First Person

Beyond Malala: Five stories of girls’ education in Pakistan

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Like me, you’ve probably been following the remarkable story of Malala Yousafzai, the Pakistani student targeted by the Taliban because of her efforts to promote girls’ education. On her sixteenth birthday, July 12—celebrated worldwide as “Malala Day”—a still-healing Yousafzai delivered a moving speech at the United Nations. “One child, one teacher, one book, and one pen can change the world,” she said. “Education is the only solution.”

While Yousafzai’s story has become an inspiration for activists worldwide, it also illustrates the challenges still facing girls in her home country. According to UNESCO, only 65 percent of girls in Pakistan attend primary school; by secondary school, that number drops to 29 percent. There are many reasons why: crowded classes, outdated teaching methods, and poor quality, even dangerous, school buildings. Parents are reluctant to send their daughters to schools without sanitation facilities, and many view early marriage as a higher priority for their daughters than education. The catastrophic floods of 2010 also destroyed many rural schools, leaving poor families with fewer options to educate their kids.

Photo: Irina Werning/Oxfam
Photo: Irina Werning/Oxfam

Oxfam is working in Pakistan to ensure that all children have access to an education, particularly girls living in rural poverty. Since 2006, Oxfam’s girls’ education program has been constructing model schools, which successfully withstood the floods. Today, Oxfam and local partners are renovating schools damaged by flooding, while working with district governments to replicate this model throughout affected provinces.

Earlier this year, Oxfam’s Georgette Thomas traveled to Pakistan to meet students and teachers at a school Oxfam rebuilt in Sindh province. Read their stories in their own words below.

Shazia Bhatti, student, age 11

Photo: Irina Werning/Oxfam
Photo: Irina Werning/Oxfam

“The old school was small, no water, very hot, and it was not very clean – it wasn’t nice to go there … But now there is a new school there will be more space to study.  I want to learn and increase my knowledge; my father says if I study I can have a better life.

“There are lots of advantages to having an education but a lot of boys and girls cannot read or write. Girls and boys should get equal education.”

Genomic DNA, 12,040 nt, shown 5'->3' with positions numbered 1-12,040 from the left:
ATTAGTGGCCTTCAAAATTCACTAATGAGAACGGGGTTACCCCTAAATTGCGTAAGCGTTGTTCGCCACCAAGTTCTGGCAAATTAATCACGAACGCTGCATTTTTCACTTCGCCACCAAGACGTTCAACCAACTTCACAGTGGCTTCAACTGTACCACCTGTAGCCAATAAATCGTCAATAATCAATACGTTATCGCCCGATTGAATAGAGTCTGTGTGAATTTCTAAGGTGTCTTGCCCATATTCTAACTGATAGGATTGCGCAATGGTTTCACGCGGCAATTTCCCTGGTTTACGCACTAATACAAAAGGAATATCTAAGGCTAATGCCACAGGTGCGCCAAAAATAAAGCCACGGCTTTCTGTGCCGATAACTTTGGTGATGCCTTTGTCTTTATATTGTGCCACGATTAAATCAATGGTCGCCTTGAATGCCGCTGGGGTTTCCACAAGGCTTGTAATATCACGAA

Naseeban Chandio, student, age 9

Photo: Irina Werning/Oxfam
Photo: Irina Werning/Oxfam

“I want to study to be a teacher because there is not a teacher in my village. Many of my friends in my village do not come as it is too far. [Her family lives about 15 minutes’ walk from the school.] … If I am not at school I have to work at home. They ask me to sew, cook or work in the fields. My mother says I have to both work (in the home) and study hard.

“I like to play with my friends, we chat a lot and tease each other, take each other’s books away. My teacher tells me off for talking!”

Hameeda Bano Bhatti, teacher

Photo: Irina Werning/Oxfam
Photo: Irina Werning/Oxfam

“We have a responsibility to motivate and mobilize children to come to school. It will give them respect and a good future,” said Bhatti, who teaches Sindhi, English, social studies, math and science.

“The [renovated school] will make a big difference to the girls – they can be taught separately away from boys and there is more space for different classes. They can also play and have entertainment in a safe area protected by a wall. Before the schools were open so they couldn’t play during breaks.”

Safia Bhatti, assistant teacher

Photo: Irina Werning/Oxfam
Photo: Irina Werning/Oxfam

“The salary [from teaching] is helping me to contribute to my family, I can buy clothes for me and my child — I have one baby who is seven months [old]. I have hopes that my daughter will get even better education than me, that she grows up and wants to be an engineer or doctor.”

Amna Khatto Brohi, student, age 9

 

Photo: Irina Werning/Oxfam
Photo: Irina Werning/Oxfam

“Our school was destroyed when the floods came, our studies were stopped and we moved to joined rooms. Then we got a small building but my father was afraid to send me there because it wasn’t secure. He said that boys are not good. He said that I could go back to school when a new school was built.

“I was disappointed when my father stopped me but now I am happy, they have built a new school and I am allowed to go … It is important I am being taught. I will go to school so that I will be able to teach other young girls so they have better lives.”

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